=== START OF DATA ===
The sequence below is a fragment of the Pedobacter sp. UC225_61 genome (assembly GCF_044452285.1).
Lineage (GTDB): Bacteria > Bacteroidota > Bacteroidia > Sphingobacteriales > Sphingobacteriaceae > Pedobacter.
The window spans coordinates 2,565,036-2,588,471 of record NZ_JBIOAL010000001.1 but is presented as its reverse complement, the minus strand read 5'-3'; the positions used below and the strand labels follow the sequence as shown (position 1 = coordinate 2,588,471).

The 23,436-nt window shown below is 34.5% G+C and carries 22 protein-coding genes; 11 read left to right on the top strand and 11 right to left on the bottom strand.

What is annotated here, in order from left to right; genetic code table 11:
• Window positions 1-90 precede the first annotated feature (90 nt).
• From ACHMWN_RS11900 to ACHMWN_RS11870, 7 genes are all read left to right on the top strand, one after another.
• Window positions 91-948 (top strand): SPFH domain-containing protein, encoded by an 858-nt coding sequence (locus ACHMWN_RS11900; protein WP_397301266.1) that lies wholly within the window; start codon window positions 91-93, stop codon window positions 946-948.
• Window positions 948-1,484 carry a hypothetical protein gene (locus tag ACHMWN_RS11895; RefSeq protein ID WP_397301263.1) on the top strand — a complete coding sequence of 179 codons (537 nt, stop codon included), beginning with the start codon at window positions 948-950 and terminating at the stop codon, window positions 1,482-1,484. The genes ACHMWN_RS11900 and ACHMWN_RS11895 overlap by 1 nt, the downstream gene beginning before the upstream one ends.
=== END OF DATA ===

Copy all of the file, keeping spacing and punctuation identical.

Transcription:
The sequence below is a fragment of the Pedobacter sp. UC225_61 genome (assembly GCF_044452285.1).
Lineage (GTDB): Bacteria > Bacteroidota > Bacteroidia > Sphingobacteriales > Sphingobacteriaceae > Pedobacter.
The window spans coordinates 2,565,036-2,588,471 of record NZ_JBIOAL010000001.1 but is presented as its reverse complement, the minus strand read 5'-3'; the positions used below and the strand labels follow the sequence as shown (position 1 = coordinate 2,588,471).

The 23,436-nt window shown below is 34.5% G+C and carries 22 protein-coding genes; 11 read left to right on the top strand and 11 right to left on the bottom strand.

What is annotated here, in order from left to right; genetic code table 11:
• Window positions 1-90 precede the first annotated feature (90 nt).
• From ACHMWN_RS11900 to ACHMWN_RS11870, 7 genes are all read left to right on the top strand, one after another.
• Window positions 91-948 (top strand): SPFH domain-containing protein, encoded by an 858-nt coding sequence (locus ACHMWN_RS11900; protein WP_397301266.1) that lies wholly within the window; start codon window positions 91-93, stop codon window positions 946-948.
• Window positions 948-1,484 carry a hypothetical protein gene (locus tag ACHMWN_RS11895; RefSeq protein ID WP_397301263.1) on the top strand — a complete coding sequence of 179 codons (537 nt, stop codon included), beginning with the start codon at window positions 948-950 and terminating at the stop codon, window positions 1,482-1,484. The genes ACHMWN_RS11900 and ACHMWN_RS11895 overlap by 1 nt, the downstream gene beginning before the upstream one ends.